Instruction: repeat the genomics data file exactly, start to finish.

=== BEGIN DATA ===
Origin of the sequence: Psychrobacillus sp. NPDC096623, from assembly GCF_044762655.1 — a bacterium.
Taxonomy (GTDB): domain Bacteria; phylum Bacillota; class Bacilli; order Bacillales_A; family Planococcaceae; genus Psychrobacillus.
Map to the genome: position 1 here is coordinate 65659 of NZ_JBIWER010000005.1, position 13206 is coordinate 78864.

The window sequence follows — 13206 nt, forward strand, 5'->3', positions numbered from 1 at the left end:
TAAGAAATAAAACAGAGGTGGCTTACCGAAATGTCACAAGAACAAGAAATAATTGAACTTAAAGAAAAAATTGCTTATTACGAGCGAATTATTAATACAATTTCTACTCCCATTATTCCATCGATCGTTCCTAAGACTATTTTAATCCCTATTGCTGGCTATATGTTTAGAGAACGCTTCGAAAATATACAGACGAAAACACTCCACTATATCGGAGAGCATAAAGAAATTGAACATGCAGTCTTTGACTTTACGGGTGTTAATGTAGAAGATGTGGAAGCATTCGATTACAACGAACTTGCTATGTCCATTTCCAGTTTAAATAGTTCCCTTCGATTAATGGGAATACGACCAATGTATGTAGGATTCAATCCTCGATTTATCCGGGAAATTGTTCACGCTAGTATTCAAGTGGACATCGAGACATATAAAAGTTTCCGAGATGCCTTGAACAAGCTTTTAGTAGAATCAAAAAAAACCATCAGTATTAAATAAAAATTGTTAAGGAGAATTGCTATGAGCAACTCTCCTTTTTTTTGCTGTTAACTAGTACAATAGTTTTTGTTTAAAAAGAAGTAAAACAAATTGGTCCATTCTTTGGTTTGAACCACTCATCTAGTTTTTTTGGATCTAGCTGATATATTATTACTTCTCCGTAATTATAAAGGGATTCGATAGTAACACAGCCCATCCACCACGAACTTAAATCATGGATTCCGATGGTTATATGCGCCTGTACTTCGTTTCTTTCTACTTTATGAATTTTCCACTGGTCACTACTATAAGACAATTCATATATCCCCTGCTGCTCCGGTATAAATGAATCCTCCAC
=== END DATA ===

Origin of the sequence: Psychrobacillus sp. NPDC096623, from assembly GCF_044762655.1 — a bacterium.
Taxonomy (GTDB): domain Bacteria; phylum Bacillota; class Bacilli; order Bacillales_A; family Planococcaceae; genus Psychrobacillus.
Map to the genome: position 1 here is coordinate 65659 of NZ_JBIWER010000005.1, position 13206 is coordinate 78864.

The window sequence follows — 13206 nt, forward strand, 5'->3', positions numbered from 1 at the left end:
TAAGAAATAAAACAGAGGTGGCTTACCGAAATGTCACAAGAACAAGAAATAATTGAACTTAAAGAAAAAATTGCTTATTACGAGCGAATTATTAATACAATTTCTACTCCCATTATTCCATCGATCGTTCCTAAGACTATTTTAATCCCTATTGCTGGCTATATGTTTAGAGAACGCTTCGAAAATATACAGACGAAAACACTCCACTATATCGGAGAGCATAAAGAAATTGAACATGCAGTCTTTGACTTTACGGGTGTTAATGTAGAAGATGTGGAAGCATTCGATTACAACGAACTTGCTATGTCCATTTCCAGTTTAAATAGTTCCCTTCGATTAATGGGAATACGACCAATGTATGTAGGATTCAATCCTCGATTTATCCGGGAAATTGTTCACGCTAGTATTCAAGTGGACATCGAGACATATAAAAGTTTCCGAGATGCCTTGAACAAGCTTTTAGTAGAATCAAAAAAAACCATCAGTATTAAATAAAAATTGTTAAGGAGAATTGCTATGAGCAACTCTCCTTTTTTTTGCTGTTAACTAGTACAATAGTTTTTGTTTAAAAAGAAGTAAAACAAATTGGTCCATTCTTTGGTTTGAACCACTCATCTAGTTTTTTTGGATCTAGCTGATATATTATTACTTCTCCGTAATTATAAAGGGATTCGATAGTAACACAGCCCATCCACCACGAACTTAAATCATGGATTCCGATGGTTATATGCGCCTGTACTTCGTTTCTTTCTACTTTATGAATTTTCCACTGGTCACTACTATAAGACAATTCATATATCCCCTGCTGCTCCGGTATAAATGAATCCTCCAC